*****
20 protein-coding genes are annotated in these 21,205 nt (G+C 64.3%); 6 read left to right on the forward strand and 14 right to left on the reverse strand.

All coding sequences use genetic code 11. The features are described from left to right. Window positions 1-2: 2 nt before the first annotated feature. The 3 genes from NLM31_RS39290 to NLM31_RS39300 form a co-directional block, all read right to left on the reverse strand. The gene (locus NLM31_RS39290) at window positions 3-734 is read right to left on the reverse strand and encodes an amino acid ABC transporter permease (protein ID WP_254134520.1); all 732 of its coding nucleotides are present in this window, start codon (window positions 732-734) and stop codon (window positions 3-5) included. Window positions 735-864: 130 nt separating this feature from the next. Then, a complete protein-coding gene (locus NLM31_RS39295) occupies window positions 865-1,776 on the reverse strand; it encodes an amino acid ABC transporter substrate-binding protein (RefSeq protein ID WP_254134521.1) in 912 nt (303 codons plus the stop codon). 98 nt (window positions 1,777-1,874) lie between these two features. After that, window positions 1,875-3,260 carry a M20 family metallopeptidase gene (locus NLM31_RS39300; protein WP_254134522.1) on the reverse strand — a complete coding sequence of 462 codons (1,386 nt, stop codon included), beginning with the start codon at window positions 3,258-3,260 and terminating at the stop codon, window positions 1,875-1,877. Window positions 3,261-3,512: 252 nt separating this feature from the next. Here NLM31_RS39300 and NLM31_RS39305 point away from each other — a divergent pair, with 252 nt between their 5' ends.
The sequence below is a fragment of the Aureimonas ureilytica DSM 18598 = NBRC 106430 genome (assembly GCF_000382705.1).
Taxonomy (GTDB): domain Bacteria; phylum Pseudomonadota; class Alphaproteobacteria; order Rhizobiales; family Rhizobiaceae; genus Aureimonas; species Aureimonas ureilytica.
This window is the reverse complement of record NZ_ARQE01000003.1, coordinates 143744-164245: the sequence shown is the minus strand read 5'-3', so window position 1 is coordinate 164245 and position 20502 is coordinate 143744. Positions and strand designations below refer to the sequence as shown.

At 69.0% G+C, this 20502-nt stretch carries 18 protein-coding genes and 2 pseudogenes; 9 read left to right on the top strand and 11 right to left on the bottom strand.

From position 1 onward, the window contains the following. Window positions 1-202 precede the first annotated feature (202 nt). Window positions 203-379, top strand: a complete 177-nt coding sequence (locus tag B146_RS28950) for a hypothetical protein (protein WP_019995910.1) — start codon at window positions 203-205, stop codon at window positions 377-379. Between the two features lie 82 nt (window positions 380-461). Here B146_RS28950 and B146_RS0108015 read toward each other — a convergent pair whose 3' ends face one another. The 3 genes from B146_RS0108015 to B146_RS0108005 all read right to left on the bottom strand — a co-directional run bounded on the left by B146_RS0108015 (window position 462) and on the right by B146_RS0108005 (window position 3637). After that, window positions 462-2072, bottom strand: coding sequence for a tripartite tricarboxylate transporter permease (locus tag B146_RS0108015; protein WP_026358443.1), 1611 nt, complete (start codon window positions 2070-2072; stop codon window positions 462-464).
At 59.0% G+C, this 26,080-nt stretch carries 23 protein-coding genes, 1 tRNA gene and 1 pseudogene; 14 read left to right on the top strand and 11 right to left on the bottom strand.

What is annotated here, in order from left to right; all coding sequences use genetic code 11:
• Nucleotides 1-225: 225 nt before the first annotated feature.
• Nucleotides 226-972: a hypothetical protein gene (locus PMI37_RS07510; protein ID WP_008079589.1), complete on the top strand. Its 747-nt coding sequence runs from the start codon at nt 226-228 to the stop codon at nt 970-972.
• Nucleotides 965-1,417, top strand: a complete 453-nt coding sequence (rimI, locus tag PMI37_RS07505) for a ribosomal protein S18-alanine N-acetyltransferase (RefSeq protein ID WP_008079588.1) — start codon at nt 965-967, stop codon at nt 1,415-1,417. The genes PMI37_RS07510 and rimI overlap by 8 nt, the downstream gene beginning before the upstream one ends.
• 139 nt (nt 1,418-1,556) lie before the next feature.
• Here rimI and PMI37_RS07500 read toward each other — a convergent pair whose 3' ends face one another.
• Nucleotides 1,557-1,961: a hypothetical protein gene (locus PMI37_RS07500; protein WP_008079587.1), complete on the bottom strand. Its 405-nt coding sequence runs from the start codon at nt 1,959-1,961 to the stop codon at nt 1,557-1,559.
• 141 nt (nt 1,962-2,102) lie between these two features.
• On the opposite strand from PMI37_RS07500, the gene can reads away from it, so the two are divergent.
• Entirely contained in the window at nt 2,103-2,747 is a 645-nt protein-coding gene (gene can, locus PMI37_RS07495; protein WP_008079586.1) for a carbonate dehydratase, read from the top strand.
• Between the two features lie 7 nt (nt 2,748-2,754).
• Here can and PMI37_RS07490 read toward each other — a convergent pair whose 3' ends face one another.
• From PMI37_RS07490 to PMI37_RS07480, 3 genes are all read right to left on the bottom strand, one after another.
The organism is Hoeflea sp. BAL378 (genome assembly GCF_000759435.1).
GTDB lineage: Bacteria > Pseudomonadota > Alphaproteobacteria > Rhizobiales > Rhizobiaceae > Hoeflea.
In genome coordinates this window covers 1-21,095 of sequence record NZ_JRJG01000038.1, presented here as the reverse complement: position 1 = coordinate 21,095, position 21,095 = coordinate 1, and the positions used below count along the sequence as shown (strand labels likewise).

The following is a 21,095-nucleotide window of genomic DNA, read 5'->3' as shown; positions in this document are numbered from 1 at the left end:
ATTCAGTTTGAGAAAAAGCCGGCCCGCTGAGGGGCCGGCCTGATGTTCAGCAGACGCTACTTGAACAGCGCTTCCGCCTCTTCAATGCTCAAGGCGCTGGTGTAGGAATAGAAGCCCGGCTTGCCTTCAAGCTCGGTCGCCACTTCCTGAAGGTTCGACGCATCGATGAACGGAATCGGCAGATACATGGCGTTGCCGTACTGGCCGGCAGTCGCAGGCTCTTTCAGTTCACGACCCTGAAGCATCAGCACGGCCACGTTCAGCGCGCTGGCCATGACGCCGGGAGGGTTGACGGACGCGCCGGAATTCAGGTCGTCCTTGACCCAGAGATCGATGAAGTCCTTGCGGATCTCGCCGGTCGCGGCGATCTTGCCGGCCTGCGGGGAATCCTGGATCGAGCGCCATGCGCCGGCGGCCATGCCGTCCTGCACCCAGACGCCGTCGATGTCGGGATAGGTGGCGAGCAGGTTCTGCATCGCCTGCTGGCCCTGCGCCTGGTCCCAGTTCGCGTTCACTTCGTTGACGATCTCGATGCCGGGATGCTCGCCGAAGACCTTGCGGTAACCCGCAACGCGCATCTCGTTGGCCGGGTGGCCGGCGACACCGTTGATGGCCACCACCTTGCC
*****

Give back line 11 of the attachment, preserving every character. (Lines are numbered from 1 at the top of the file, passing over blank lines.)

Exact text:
• Nucleotides 226-972: a hypothetical protein gene (locus PMI37_RS07510; protein ID WP_008079589.1), complete on the top strand. Its 747-nt coding sequence runs from the start codon at nt 226-228 to the stop codon at nt 970-972.